Excited university students, landcare representatives and interested community members joined Perth NRM for a tour of Karakamia Wildlife Sanctuary, a nature reserve managed by the Australian Wildlife Conservancy (AWC).
By Dr. Ingrid Sieler, Perth NRM Senior Manager, Stakeholder Engagement.
We began our visit with a presentation from AWC staff about the extensive conservation work that has been undertaken at the sanctuary and learned about the successful reintroduction of the critically endangered Woylie, the Tammar Wallaby and Common Brush Tailed Possum and to see the habitat restoration projects supported through funding from the Australian Government’s National Landcare Program.
As the sun began to set, we headed out on the night stalk, ready to see key mammals of the jarrah forest marri and wandoo woodland. Our knowledgeable guides shared evidence of mammal activity and talked about the behaviour of the different species. The sharpest eyes in our group spotted a Tammar Wallaby and once we knew what to look for, we quickly became aware of the mothers and their young, with some joeys still in the pouch.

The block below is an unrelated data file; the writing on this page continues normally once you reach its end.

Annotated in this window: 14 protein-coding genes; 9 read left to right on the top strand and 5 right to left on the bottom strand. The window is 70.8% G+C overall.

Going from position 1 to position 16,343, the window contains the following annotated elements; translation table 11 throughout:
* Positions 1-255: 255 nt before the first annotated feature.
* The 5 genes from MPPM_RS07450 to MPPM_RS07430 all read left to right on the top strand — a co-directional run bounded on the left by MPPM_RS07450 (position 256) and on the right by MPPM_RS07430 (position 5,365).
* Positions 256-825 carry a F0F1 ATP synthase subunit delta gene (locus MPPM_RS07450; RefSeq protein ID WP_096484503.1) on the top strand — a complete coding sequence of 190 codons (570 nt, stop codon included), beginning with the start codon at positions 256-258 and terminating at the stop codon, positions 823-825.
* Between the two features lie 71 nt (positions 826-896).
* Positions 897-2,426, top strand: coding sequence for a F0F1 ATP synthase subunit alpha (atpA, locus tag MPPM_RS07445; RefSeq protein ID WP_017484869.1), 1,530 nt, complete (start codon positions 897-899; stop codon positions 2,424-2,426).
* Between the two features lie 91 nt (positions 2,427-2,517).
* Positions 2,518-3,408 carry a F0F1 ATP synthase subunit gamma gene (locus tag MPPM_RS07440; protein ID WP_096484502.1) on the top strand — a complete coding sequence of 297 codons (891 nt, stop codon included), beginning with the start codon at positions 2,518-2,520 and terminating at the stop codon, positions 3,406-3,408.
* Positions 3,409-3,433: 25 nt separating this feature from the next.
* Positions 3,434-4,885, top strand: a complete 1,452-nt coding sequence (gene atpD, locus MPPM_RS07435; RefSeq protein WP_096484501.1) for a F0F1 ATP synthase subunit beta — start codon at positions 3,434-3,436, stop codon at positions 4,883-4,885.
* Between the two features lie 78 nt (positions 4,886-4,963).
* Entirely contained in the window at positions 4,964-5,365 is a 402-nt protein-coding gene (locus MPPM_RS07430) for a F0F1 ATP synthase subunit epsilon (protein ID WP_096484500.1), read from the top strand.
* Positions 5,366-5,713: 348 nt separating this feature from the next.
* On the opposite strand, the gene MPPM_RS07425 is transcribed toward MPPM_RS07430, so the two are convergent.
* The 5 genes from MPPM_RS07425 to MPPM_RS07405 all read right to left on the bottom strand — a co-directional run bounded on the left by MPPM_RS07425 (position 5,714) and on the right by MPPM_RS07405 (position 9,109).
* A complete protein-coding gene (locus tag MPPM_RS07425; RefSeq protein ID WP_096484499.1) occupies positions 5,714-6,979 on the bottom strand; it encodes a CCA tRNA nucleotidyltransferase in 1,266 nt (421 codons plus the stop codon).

We heard the call of the Slender Tree Frog and Boobook Owl and then saw our first Woylie.
Woylies are important ecosystem engineers were once common across South-Western Australia, and their recent history tells a powerful conservation story of rapid population growth from 40,000 individuals to sudden decline and a return to the IUCN Red List, as a critically endangered species. Today the Woylie population at Karakamia is stable and continues to benefit from the extensive conservation work by AWC.
The evenings biggest surprise were the large Common Brush Tailed Possums that happily grazed on the grass of a cleared area and didn’t mind the excited chatter of visitors on a night stalk. It was positive to experience native bush with healthy populations of small mammals, protected from cats, foxes and other feral animals.
Learn more about the Back from the Brink Project, Stage 2 that continues Perth NRM’s work to help manage critical habitat through funding from the Australian Government’s National Landcare Program by contacting Jason Pitman, at [email protected]